282 Irish mountain topsTuesday, 5th February, 2008 - Paul Nolan
282 mountain tops in a year
By Paul Nolan
Innocently, one evening while enjoying after-training pints in Lamb Doyle’s, I popped the question to Mark - "bet we can’t climb the 2,000 footers by Christmas". Challenging Mark Caslin is a dangerous thing, as I was to discover over the next 11 months. This challenge, part in jest, but mostly serious, resulted in the longest most physically demanding undertaking of my life. We poured over Discovery maps and started counting. 100, 200, 240, 270 … finally mid March we had 282 mountain names and heights on paper with a blank space for date ascended. So off we went to the hills of Wicklow for a good washing, the Comeraghs for a soaking, the Knockmealdowns for another washing. Twenty one rain-soaked peaks, this was not going to be the fun we imagined. Up to the Bluestacks for serious fun in serious snow. So much fun that I nearly broke my ankle. Cuilcagh and the Partries taken gingerly the next day.
Three weeks of intensive physio had me on two feet but things had gone from bad to ridiculous. Mark Caslin: "I think all this hill time will make us fit enough to climb the Irish Munros in 12 hours". The full meaning of challenging him back in January was now beginning to sink in. We had 250 peaks to climb and he wanted to do the highest ones twice!
Down to Dingle for Paddy’s weekend which became a five day, 41 mountain epic. The bleak
Next up, my personal favourites, the mountains of South Mayo/
Now I thought the Twelve Bens were hard work but two weeks later I was on my knees. Half way up Leenaun Hill, with the ‘Turks behind us I wanted so much to sit down and die. Still, we were first to the pub. The weather had been atrocious and few would finish. Most settled in front of pints and the pub fire, we drove to Donegal to climb Muckish, Errigal, Aghla and Dooish the next day, without any rain. Slieve League took the mind off the pain with spectacular views of sea and Two Man’s pass, honest, it wide enough to overtake. At this stage, bog was beginning to look just like bog and the whole thing was becoming a bit mechanical. But good news followed. While out for a Munro training run we passed the 141st mountain, Tonduff (a mountain I’d seen before having surveyed it for an orienteering map), the half way mark. To celebrate we climbed some more.
Now all we had to do was climb another 120 mountains. It was mid June, and the hottest summer in years brought the general populace and the flies to the hills. Even the lambs we had watched grow through the spring sat down and did nothing. It’s no fun walking in 30C heat.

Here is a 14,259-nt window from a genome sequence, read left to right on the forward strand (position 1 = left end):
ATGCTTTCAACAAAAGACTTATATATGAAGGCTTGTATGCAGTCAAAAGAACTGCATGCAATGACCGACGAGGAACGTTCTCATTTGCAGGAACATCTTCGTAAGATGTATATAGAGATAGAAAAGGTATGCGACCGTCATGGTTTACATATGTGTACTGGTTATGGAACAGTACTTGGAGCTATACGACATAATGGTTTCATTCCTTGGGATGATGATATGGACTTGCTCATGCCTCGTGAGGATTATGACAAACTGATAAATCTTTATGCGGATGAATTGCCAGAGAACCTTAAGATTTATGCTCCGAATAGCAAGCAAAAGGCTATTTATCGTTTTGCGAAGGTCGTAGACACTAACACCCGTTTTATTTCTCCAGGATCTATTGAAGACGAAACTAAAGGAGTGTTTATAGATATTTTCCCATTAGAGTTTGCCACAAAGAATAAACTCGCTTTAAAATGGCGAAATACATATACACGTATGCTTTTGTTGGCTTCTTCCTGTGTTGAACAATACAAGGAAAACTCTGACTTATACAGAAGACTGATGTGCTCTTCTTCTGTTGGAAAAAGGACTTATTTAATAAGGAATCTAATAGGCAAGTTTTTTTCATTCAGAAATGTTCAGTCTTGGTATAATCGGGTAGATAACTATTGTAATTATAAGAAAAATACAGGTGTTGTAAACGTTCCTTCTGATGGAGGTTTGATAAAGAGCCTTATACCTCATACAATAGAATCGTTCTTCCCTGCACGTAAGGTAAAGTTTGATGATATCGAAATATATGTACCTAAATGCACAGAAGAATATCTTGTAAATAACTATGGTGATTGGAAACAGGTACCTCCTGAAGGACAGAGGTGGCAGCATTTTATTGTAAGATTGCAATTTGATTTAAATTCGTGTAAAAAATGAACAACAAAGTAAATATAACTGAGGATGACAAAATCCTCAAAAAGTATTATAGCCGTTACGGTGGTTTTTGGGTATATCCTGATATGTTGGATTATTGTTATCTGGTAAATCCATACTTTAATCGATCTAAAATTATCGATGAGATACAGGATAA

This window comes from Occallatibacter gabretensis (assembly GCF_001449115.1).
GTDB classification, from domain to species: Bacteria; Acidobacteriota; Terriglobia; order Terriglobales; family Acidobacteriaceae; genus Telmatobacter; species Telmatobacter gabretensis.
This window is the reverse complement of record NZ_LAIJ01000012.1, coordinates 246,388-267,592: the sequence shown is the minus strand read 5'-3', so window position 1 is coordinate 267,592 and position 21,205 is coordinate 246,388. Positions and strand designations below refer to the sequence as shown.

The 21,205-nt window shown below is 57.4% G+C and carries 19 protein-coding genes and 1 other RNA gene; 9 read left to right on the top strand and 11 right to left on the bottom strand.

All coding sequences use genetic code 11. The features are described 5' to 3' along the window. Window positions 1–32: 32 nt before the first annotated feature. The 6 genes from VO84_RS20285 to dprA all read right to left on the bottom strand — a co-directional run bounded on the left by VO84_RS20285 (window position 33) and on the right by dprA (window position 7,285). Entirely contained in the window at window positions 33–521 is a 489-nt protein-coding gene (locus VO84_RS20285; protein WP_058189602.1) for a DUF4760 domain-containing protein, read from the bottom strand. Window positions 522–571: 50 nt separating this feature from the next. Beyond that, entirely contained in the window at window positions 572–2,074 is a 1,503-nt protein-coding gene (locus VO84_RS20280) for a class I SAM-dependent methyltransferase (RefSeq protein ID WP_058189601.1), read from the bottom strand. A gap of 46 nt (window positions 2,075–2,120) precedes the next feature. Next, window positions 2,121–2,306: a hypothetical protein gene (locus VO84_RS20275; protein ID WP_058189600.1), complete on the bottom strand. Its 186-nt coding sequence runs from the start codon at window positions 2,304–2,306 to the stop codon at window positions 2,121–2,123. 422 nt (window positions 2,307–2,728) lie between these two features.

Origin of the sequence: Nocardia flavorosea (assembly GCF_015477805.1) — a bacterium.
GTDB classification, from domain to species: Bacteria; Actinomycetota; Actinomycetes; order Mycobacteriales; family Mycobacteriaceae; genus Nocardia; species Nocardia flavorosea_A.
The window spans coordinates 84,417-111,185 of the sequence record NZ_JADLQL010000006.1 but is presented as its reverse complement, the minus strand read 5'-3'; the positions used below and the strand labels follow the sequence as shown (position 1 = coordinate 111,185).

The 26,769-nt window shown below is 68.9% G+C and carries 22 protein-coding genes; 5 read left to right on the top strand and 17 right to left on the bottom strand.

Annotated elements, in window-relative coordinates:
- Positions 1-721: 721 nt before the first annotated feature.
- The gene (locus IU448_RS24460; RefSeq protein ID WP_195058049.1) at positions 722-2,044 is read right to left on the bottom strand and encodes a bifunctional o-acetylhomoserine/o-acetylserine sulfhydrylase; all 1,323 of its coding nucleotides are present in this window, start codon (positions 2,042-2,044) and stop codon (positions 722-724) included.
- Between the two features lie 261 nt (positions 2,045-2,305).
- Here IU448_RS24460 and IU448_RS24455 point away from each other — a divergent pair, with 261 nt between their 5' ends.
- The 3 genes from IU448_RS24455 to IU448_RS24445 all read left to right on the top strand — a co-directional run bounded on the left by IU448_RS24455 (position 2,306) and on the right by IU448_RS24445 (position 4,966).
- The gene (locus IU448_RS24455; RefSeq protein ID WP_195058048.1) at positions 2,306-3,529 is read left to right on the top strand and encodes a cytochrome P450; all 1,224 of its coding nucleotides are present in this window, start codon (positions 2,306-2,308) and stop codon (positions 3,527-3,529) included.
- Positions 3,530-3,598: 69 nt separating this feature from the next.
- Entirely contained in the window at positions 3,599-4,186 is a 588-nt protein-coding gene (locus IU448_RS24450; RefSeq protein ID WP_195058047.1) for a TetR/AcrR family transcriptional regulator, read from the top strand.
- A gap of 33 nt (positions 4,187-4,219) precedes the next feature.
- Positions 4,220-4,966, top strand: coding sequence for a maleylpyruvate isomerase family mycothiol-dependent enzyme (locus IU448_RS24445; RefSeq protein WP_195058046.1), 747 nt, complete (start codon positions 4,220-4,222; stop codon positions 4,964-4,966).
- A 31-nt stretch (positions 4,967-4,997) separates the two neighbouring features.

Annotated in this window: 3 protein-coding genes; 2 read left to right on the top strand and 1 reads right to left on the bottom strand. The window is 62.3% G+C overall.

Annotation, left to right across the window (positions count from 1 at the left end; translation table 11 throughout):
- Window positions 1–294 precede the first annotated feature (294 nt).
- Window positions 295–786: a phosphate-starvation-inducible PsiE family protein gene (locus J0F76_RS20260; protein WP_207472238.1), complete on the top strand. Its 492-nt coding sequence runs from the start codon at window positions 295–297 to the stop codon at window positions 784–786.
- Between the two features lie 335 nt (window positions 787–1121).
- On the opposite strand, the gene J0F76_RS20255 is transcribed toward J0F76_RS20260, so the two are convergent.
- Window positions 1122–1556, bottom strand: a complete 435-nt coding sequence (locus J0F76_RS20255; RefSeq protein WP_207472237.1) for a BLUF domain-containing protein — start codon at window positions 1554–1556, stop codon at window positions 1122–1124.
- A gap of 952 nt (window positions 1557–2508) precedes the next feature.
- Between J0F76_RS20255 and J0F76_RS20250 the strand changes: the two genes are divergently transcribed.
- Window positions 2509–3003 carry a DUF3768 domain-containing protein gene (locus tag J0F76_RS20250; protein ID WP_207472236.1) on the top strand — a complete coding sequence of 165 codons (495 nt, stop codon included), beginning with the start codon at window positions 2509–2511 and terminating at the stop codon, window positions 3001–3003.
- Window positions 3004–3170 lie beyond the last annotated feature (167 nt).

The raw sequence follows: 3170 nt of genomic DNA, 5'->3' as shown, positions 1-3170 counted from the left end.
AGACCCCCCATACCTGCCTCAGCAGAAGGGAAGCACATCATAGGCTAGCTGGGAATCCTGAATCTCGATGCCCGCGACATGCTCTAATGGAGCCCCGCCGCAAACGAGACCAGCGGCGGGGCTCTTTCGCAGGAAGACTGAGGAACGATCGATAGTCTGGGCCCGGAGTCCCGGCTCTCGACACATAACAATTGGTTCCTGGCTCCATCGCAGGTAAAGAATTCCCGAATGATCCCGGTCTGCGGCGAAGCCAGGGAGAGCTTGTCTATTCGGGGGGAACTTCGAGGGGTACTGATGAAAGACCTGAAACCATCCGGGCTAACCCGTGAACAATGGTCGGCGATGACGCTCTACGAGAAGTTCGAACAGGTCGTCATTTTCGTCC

More Mournes, before the second eye-opener of the year - the
As it turns out we managed to be on the hills for the hottest day of the year, the Nephin Beg range on the August Bank Holiday. Mark reckoned we drank six litres of High-5 each and needless to say we didn’t put on any weight. Next day down to what has to be the biggest mountain in the country, Maumtrasna, and the 13th Ben, the lone Ben as we called it, had been a thorn in our sides for months but we paid it its long overdue visit. Apart from Keadeen and Silsean we did nothing for the next six weeks. Time to rediscover our families and friends, even make some new ones. Time for me to take up a company scholarship and go back to college. The
November brought a semi-desperate clamour to "clear out" Wicklow. Lobawn,
A few weeks later, I found myself sitting in Mark’s car at 5 a.m. at the bottom of
Then we were back to Mangerton, which had already frozen us off its shoulders. I had lost all feeling in my feet and Mark for once was showing signs of fatigue. On our second attempt we hit its top but ice prevented us from topping Glencappul before dark. As it happened December 28th turned into something of a lap of honour. North Top and Glencappul in the morning before, with friends, climbing Boughil East. Mark and I waited for the others to hit the top before we cantered up the last of our 282 mountains. Standing there, taking in the view, the feeling of relief, the elation of completion, the satisfaction of being able to identify and have a memory for all the ranges we could see. It was a long descent but one that was made without any time pressure or care for detailed navigation. In the end we had finished our task with 81 hours to spare. We had climbed 68,673 metres and covered 911.5km just so as we could say we’d done it.